Vietnam holds sovereignty over the Hoang Sa (Paracel) Islands and will assert sovereignty through peaceful measures, Prime Minister Nguyen Tan Dung told the National Assembly Friday.
According to Dung, the country has owned Hoang Sa and Truong Sa (Spratly) archipelagos at least since the 17th century, when no other country made interference.
"We asserted sovereignty by peaceful and continuous display of state authority over the islands," he said.
However, in 1956, China illegally occupied several islets in the Paracels. Later, in 1974, China used violence to take the entire archipelago, which was then under the management of the US-backed Republic of Vietnam (1955-1975), although the latter asked for help from the United Nations.
The Provisional Revolutionary Government of Republic of South Vietnam (1969-7976), which represented the revolutionary forces in southern Vietnam during the Vietnam War, at that time also protested the Chinese occupation of the islands.
Dung said that Vietnam currently owns most of the islands of Truong Sa, and is the only country that has residents living there.
Besides the two archipelagos, Dung also said that Vietnam must settle and assert its sovereignty over two other issues on the East Sea.
They include the demarcation of areas beyond the mouth of the Tonkin Gulf, and sovereignty over 200 nautical miles belonging to Vietnam's economic exclusive zone and continental shelf.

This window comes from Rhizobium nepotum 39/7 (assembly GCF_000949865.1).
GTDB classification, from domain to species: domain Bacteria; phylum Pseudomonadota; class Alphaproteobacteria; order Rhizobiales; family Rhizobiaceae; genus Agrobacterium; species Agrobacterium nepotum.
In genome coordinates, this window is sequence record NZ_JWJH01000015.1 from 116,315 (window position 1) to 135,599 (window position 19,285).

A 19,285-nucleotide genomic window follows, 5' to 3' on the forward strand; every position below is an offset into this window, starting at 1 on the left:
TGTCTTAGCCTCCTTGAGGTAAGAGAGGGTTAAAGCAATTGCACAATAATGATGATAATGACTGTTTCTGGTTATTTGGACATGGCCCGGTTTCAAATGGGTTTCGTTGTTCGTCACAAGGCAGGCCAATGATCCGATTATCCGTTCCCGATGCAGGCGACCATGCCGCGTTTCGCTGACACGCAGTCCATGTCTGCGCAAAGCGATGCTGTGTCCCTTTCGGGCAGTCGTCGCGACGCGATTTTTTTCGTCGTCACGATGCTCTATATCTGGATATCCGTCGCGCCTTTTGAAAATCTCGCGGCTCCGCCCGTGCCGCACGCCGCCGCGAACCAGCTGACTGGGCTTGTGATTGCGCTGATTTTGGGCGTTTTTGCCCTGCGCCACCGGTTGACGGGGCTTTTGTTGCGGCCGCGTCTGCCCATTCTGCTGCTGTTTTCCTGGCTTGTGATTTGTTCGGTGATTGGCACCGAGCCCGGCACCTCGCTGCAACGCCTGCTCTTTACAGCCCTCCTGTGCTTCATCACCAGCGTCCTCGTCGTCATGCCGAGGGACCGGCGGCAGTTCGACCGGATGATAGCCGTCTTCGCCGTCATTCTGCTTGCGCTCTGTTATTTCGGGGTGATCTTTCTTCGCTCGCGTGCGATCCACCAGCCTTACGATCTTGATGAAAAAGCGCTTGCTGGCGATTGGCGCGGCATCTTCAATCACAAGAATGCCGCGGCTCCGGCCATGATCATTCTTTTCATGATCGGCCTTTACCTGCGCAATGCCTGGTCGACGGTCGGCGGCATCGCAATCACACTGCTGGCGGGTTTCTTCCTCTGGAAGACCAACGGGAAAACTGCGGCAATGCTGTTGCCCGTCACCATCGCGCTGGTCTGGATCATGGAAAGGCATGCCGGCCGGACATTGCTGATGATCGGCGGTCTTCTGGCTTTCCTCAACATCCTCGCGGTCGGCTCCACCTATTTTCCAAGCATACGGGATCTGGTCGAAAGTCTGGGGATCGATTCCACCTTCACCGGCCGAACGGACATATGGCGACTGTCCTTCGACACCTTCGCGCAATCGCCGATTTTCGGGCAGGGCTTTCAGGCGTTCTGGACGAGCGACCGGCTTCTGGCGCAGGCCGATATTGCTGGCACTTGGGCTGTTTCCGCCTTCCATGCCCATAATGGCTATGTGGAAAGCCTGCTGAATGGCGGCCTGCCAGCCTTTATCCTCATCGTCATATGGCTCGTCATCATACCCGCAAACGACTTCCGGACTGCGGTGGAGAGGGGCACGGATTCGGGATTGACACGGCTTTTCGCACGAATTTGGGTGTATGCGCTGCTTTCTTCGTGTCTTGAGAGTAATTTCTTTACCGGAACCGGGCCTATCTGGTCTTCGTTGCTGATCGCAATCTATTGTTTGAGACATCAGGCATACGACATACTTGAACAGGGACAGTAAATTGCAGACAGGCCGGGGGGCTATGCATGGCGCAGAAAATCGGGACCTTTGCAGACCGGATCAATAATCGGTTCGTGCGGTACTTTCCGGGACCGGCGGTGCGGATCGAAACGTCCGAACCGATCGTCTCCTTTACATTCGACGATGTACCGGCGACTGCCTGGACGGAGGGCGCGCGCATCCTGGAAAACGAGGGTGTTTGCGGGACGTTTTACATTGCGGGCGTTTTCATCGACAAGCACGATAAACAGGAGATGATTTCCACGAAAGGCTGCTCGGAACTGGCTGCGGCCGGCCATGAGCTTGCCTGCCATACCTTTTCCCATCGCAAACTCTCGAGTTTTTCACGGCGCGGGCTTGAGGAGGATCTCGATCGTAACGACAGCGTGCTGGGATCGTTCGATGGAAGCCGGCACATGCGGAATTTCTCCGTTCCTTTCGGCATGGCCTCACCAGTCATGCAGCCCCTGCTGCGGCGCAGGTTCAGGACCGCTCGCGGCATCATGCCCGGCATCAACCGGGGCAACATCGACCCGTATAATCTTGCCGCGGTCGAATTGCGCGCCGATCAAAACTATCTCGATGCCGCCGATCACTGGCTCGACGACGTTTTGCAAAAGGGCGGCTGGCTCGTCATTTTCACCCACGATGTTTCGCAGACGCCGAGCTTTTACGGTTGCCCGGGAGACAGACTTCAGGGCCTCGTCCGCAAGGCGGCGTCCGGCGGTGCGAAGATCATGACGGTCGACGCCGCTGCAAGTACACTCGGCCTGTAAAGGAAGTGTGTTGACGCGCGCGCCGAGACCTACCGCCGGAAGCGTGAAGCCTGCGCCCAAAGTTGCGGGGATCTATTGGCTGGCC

Regarding the Tonkin Gulf, Vietnam and China reached agreement on demarcation of the area inside the Gulf in 2000, said Dung.
For the areas beyond the mouth of the Tonkin Gulf , the two sides have recently signed an agreement on basic principles guiding the settlement of sea issues.
The two countries will negotiate and settle the gulf issue on the basis of the UN Convention on the Law of the Sea (UNCLOS) and the Declaration of the Conduct of Parties in the East Sea (DOC) agreements for a suitable solution acceptable to both sides.
At present, Vietnam is pushing negotiations to settle the issue, he said.
Vietnam is also determined to affirm its sovereignty over 200 nautical miles belonging to Vietnam 's economic exclusive zone and continental shelf under UNCLOS in a more effective manner, Dung said.
In return, Vietnam demands all related parties strictly abide by the international laws, guaranteeing peace, stability, security, and the freedom of sea transport in the East Sea, he reiterated.